So we are encouraging AI-first founders to think big about how they will become an independent company that dominates a layer of the new technology stack.

2. Are you providing a painkiller or a vitamin?

AI-powered innovation, in particular with large language models and generative AI, has the opportunity to create new markets and shift the dynamics in existing markets. But it is important to identify what innovation bet a founder is making and frame it as a painkiller, not a vitamin for the specific persona they are targeting.

Some questions we are encouraging founders to ask include:

  • Is my company driven by the fundamental belief in the responsible and human-centered use of AI?
  • Are we providing trust and safety around proprietary data, and will the compliance department resonate with this?
  • Are we leveraging generative AI into domain-specific workflows that improve the business productivity of sales, lawyers, engineers, marketing, support and others in the enterprise?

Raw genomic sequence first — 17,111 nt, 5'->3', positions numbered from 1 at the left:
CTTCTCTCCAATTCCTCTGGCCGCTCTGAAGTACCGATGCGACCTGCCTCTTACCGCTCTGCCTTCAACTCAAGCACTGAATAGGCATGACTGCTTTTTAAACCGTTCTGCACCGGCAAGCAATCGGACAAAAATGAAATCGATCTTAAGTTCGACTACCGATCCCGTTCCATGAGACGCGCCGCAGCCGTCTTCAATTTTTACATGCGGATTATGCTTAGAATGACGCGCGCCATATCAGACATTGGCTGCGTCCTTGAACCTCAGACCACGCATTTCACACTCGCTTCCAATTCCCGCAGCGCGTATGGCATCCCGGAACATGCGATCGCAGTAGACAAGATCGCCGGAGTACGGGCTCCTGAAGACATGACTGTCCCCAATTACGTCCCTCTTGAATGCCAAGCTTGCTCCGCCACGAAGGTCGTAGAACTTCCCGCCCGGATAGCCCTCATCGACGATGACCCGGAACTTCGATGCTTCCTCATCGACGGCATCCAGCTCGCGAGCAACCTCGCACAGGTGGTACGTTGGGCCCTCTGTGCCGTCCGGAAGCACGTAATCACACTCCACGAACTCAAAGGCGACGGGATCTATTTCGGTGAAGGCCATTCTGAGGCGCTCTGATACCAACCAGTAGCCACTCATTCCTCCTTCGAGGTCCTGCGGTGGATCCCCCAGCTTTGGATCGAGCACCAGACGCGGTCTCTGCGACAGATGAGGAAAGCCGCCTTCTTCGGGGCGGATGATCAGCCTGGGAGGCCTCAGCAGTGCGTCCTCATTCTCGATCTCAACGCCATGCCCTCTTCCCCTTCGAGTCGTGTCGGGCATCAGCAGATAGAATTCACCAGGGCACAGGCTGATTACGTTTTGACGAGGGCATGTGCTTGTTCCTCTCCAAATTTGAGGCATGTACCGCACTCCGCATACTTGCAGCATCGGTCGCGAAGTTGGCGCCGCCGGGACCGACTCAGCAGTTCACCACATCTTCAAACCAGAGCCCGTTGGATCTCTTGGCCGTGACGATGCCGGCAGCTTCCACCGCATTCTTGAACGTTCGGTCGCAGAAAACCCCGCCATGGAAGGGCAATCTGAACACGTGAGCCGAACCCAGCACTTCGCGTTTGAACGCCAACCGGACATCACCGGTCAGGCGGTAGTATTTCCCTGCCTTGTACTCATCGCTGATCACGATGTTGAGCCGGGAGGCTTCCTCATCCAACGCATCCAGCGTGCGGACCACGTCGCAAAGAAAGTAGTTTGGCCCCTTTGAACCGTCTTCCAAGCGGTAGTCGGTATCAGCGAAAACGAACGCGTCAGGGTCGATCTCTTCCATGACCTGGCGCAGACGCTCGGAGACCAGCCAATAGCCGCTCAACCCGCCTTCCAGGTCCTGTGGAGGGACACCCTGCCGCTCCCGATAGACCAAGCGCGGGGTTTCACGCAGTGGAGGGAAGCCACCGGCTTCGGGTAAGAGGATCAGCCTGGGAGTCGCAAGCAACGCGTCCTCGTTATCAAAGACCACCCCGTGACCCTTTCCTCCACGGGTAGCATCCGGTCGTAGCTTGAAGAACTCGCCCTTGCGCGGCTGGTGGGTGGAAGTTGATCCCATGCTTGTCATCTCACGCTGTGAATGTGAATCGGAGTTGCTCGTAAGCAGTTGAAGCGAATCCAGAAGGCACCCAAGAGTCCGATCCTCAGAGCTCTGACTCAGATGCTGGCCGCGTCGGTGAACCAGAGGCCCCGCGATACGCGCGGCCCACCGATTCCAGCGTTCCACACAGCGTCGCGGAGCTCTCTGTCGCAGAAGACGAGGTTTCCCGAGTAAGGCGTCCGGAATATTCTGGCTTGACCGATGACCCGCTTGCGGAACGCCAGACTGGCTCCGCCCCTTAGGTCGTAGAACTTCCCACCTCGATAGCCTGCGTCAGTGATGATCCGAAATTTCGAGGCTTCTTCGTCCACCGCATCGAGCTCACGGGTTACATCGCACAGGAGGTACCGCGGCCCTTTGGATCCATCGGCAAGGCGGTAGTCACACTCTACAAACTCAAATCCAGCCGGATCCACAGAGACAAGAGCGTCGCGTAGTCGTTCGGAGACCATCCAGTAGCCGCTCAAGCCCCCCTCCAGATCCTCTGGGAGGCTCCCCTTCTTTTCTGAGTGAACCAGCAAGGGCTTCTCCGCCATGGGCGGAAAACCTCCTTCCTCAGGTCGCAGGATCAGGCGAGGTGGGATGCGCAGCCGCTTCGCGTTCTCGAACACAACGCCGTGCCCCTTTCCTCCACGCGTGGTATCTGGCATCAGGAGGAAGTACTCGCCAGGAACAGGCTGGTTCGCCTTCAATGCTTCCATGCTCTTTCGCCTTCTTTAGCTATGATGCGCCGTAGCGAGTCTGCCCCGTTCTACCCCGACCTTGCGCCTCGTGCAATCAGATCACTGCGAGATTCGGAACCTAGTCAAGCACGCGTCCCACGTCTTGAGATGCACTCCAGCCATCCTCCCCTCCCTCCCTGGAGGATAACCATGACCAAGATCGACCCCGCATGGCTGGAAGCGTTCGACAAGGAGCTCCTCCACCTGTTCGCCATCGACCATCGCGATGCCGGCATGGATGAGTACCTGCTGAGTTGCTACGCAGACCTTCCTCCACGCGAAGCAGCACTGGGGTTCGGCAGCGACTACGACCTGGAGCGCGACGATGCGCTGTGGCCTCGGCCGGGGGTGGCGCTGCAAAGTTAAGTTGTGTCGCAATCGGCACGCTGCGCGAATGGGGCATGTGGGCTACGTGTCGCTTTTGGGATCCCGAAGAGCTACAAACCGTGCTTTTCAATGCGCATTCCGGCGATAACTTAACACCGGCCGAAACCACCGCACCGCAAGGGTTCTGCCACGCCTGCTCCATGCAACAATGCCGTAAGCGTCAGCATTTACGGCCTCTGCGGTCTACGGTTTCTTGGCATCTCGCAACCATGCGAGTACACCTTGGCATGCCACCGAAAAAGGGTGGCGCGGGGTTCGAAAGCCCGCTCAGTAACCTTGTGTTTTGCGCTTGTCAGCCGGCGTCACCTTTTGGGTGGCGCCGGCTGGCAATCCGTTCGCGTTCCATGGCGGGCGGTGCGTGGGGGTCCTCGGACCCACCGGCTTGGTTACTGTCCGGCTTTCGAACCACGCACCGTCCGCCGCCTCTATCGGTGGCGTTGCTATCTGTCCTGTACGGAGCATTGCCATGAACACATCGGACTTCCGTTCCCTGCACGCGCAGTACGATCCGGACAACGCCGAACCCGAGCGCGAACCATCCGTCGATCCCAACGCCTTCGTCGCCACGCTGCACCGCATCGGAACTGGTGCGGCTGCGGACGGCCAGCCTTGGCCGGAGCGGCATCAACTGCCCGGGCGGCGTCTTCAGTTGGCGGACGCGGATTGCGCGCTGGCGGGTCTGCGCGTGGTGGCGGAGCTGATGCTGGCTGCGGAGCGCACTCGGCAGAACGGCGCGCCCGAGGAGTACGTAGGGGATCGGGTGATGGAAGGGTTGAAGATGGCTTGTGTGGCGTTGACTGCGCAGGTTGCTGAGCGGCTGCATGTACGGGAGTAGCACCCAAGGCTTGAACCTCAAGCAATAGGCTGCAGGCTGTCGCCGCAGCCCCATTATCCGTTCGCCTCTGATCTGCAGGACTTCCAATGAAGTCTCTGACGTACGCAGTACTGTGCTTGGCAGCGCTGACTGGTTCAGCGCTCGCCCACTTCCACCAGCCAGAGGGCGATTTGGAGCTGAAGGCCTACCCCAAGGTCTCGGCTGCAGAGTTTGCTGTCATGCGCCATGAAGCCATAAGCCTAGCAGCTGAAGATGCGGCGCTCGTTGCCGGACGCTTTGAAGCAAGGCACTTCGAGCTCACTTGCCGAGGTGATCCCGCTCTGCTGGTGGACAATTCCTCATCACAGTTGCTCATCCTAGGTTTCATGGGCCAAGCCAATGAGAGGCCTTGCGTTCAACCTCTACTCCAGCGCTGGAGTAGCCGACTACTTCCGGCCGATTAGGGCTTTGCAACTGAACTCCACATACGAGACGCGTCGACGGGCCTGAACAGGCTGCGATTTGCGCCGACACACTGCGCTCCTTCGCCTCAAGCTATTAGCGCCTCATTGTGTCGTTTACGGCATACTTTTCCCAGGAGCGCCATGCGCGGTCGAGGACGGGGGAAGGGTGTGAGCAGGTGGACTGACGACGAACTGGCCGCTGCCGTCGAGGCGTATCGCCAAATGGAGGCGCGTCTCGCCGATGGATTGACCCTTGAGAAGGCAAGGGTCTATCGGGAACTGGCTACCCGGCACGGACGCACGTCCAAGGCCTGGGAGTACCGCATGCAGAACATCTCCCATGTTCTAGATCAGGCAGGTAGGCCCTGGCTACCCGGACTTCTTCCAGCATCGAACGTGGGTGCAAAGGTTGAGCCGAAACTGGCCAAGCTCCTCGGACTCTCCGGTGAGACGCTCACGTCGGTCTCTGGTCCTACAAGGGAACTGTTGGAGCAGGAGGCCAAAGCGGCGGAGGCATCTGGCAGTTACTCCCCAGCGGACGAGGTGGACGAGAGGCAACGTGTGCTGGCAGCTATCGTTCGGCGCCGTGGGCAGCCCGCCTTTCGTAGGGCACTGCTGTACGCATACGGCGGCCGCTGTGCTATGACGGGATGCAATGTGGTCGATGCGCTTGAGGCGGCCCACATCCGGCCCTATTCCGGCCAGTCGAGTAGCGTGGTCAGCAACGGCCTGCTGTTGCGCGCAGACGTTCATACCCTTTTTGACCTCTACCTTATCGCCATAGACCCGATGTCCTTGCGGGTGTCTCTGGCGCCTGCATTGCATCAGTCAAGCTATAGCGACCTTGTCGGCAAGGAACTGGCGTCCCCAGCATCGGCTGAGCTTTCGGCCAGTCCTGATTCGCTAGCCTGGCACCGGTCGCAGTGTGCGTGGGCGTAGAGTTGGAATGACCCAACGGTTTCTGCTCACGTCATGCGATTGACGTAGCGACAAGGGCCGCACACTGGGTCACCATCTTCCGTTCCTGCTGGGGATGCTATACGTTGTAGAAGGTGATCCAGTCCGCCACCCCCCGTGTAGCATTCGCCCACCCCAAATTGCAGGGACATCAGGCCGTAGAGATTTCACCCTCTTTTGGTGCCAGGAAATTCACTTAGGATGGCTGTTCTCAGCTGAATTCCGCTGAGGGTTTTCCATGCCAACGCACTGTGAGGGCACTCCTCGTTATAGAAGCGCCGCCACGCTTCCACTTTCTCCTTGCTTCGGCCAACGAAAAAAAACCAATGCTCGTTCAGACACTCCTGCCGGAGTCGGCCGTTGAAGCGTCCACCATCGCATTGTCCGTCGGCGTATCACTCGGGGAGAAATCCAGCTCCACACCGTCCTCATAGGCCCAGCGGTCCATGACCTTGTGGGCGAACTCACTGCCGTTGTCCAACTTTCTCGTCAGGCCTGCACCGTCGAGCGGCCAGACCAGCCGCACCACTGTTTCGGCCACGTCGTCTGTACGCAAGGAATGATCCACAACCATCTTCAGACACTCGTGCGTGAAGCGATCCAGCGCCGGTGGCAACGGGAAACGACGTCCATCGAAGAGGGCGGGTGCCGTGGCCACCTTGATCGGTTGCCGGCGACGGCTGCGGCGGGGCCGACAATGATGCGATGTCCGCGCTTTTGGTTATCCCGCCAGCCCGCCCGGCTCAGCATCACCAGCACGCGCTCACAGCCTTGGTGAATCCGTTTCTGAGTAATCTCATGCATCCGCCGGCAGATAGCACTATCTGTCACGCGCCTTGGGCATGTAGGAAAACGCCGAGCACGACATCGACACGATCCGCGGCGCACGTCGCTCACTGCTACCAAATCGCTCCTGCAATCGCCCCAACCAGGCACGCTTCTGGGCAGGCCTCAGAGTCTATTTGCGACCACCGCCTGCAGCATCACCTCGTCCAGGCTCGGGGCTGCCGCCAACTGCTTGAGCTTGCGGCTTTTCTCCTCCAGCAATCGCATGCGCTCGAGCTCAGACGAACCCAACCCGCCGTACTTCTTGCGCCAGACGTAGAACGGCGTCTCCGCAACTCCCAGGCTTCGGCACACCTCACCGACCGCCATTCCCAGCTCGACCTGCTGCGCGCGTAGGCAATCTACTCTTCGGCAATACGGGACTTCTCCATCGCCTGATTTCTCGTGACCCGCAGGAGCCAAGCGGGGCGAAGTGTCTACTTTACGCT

• Do we have a strategy to reduce training and inference compute costs for our customers and our company?
  • Are we making it easier for developers and data scientists to build applications?

3. What is your unfair advantage?

We believe that innovation does not stop at the technology or product level, but extends across the value chain. We ask founders to think about other moats they can build, like:

  • Vertical foundational models.
  • Proprietary datasets.
  • Architectural innovation in semiconductors.
  • Business models with varied pricing options.
  • Diverse go-to-market strategies such as open source or PLG (product-led growth) with network or data effects.